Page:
June 4, 2018

Does PETER PAN Still Fly?

Featuring the voices of Bobby Driscoll, Kathryn Beaumont, Paul Collins, Hans Conried, Heather Angel. Directed by Clyde Geronimi, Wilfred Jackson & Hamilton Luske. (1953/77 min). 


Review by Mr. Paws😸

"Now remember, the Indian is cunning, but not intelligent."

Whoa, what??

Wendy says this to her siblings during their visit to Never Land in Disney's Peter Pan. No, I wasn't offended and won't engage in pretentious retro-condemnation of the film's stereotypical depiction of Native Americans. But wow...it's apparently been a hell of a long time since I've seen this.

Unlike the title of its most endearing song, there are some things in Peter Pan that just don't fly anymore, which actually makes it a more interesting viewing experience than some of Disney's better films from the era. There are other moments - including the decidedly less-endearing song, "What Makes the Red Man Red" - nearly as primeval as the singing crows in Dumbo and the happy slaves in Song of the South. So from a historical context, the film provides a fascinating look at a time when mindsets and values were much different.

"Hey! The meds are kickin' in!"
The film itself was never one of Disney's best (though Walt himself had been trying to get it made for over a decade). Archaic inclinations notwithstanding, the animation remains impeccable (streaming doesn't do it justice, however). But unlike previous classics with universal appeal, Peter Pan was a pivotal film in Disney's history, arguably being the first one that seemed to be aiming primarily at kids, a direction they'd fully embrace throughout the 60s and 70s with diminishing results.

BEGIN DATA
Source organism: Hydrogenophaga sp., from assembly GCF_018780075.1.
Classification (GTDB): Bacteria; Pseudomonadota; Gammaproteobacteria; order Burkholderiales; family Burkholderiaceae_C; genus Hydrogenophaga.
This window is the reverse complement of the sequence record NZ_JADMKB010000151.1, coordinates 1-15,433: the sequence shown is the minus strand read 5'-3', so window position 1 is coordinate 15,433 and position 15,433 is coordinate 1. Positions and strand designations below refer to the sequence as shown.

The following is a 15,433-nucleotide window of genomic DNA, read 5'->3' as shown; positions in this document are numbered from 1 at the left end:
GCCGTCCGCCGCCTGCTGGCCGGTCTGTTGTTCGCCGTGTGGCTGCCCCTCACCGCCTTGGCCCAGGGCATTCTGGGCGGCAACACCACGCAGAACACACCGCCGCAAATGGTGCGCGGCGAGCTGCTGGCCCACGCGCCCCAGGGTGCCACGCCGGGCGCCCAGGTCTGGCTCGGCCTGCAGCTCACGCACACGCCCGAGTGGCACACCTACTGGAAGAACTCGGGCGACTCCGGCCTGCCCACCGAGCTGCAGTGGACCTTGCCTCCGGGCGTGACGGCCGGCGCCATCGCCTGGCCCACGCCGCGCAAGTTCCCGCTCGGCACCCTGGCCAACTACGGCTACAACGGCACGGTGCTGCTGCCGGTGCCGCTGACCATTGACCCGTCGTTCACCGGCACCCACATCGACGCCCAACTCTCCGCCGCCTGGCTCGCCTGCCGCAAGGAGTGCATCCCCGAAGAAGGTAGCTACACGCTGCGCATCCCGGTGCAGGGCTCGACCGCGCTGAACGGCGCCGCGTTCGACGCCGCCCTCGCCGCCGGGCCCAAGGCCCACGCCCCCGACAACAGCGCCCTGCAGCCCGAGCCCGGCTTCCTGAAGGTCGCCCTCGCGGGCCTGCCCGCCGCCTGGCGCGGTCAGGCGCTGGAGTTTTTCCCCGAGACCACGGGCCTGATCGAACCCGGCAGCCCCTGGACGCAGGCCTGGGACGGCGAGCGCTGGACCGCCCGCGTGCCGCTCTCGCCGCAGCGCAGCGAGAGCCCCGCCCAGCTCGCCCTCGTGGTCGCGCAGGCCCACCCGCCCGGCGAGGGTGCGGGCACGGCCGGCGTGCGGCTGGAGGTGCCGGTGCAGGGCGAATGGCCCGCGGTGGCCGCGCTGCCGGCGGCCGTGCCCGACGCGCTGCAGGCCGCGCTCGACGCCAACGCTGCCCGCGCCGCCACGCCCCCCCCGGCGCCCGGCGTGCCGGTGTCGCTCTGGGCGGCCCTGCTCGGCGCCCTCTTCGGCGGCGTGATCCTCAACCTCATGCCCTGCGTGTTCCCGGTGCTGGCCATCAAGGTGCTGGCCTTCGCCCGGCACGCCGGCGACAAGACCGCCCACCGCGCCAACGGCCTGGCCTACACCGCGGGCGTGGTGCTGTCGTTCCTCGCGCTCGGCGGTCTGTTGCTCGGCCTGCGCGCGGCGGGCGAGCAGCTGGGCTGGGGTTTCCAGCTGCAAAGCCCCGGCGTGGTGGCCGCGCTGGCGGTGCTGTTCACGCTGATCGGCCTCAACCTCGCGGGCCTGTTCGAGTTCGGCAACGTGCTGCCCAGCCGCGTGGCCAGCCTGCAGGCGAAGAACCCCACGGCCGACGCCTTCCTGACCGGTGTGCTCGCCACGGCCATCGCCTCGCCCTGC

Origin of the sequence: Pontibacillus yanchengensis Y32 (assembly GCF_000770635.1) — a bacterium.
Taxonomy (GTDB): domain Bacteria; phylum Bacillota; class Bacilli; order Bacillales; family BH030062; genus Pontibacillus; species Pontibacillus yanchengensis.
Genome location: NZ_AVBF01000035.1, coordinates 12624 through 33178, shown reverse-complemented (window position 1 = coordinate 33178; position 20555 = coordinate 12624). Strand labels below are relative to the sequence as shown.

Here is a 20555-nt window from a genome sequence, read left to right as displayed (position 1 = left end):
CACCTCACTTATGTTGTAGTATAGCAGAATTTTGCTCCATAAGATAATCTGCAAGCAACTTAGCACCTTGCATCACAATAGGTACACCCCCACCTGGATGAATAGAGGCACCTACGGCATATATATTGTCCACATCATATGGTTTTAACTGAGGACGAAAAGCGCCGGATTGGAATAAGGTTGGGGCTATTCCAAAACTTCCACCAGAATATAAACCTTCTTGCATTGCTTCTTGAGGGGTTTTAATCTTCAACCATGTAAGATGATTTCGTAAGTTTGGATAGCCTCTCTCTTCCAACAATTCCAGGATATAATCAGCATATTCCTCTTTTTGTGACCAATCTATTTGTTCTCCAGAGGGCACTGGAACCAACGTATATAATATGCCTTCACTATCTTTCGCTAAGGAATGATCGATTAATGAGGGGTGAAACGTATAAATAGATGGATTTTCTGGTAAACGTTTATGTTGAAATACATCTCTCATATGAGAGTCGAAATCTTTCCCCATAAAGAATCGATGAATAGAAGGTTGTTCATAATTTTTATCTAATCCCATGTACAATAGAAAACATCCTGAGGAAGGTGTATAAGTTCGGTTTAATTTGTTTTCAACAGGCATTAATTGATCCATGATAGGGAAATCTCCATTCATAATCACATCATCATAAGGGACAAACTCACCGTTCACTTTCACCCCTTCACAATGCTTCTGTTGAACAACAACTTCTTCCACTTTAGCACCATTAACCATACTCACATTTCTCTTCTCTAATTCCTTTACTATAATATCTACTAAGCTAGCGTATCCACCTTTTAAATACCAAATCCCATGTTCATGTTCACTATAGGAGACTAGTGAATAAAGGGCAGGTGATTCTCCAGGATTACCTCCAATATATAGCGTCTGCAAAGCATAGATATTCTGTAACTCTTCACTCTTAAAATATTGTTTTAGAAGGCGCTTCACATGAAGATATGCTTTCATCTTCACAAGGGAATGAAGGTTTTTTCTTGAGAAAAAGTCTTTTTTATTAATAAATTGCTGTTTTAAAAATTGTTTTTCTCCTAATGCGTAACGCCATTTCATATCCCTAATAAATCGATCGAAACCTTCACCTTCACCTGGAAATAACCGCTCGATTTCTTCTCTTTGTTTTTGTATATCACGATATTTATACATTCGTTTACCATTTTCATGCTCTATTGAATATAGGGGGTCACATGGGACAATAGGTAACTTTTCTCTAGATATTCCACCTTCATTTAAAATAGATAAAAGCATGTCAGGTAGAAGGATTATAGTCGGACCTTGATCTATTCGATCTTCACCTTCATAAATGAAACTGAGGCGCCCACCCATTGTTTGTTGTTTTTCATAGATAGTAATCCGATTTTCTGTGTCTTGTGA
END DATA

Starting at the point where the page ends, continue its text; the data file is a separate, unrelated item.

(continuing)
Blasphemy, you say? Perhaps, but does Peter Pan really equal the timeless artistry of Bambi or Pinocchio, or does it simply evoke fond personal nostalgia? Not that there's anything wrong with that, because who hasn't picked up an old movie out of nostalgia? Hell, that's half of my movie collection. If Peter Pan is a childhood favorite, this "Signature Edition" is loaded with extensive bonus features, most of which were included on the previous "Diamond Edition," as well as older DVDs. Additionally, the two new featurettes will definitely appeal to those who grew up on this film.

We reviewed our digital screener through Amazon Prime, which typically includes all bonus material at the end as part of the feature's running time. Considering the abundant extras, if convenient access is what you're looking for, you are better off with the Blu-Ray or using Movies Anywhere.
NEW: FEATURETTES - "Stories from Walt's Office"; "A Darling Conversation with Wendy & John: Kathryn Beaumont and Paul Collins" (since they were actually involved in the film, this is the best of the new material).
NEW: 2 SING-ALONG VIDEOS - "You Can Fly"; "Never Smile at a Crocodile" (what...no "What Makes a Red Man Red"?)
FEATURETTES - "You Can Fly: The Making of Peter Pan"; "Tinker Bell: A Fairy's Tale"; "The Peter Pan Story"; "Growing Up with Nine Old Men"; "In Walt's Words: Why I Made Peter Pan"; "The Peter Pan That Almost Was"
AUDIO COMMENTARY - by Roy Disney, with other artists & voice actors. 
"DISNEY-VIEW" VERSION - Where the sidebars are filled with paintings by artist Cristie Maltese (a Disney Animation background painter).
MUSIC VIDEOS - "Never Land" by Paige O'Hara (you know...Belle); "The Second Star to the Right" by T-Squad.

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